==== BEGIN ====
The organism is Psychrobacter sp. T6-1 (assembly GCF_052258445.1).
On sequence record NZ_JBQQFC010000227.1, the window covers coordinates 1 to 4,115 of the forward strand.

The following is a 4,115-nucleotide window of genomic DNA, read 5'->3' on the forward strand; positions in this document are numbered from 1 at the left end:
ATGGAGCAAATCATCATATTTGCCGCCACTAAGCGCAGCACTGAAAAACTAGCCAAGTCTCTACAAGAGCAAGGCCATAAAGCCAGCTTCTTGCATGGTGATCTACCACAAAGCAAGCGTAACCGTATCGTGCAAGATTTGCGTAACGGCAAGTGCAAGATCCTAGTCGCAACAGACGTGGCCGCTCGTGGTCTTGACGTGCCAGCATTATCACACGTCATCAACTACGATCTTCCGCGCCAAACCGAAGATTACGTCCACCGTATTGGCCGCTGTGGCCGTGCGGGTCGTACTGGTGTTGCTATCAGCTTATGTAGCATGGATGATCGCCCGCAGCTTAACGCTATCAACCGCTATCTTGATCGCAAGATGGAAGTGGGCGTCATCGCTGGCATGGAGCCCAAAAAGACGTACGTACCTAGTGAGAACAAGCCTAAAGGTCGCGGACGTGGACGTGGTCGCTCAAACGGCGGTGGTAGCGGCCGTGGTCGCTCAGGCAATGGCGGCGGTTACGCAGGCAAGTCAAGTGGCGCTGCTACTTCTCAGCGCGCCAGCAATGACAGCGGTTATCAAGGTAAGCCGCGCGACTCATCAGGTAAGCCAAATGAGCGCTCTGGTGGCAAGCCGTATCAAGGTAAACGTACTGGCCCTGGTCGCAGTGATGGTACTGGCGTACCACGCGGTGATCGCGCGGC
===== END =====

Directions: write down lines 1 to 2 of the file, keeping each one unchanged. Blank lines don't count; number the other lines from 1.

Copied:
The organism is Psychrobacter sp. T6-1 (assembly GCF_052258445.1).
On sequence record NZ_JBQQFC010000227.1, the window covers coordinates 1 to 4,115 of the forward strand.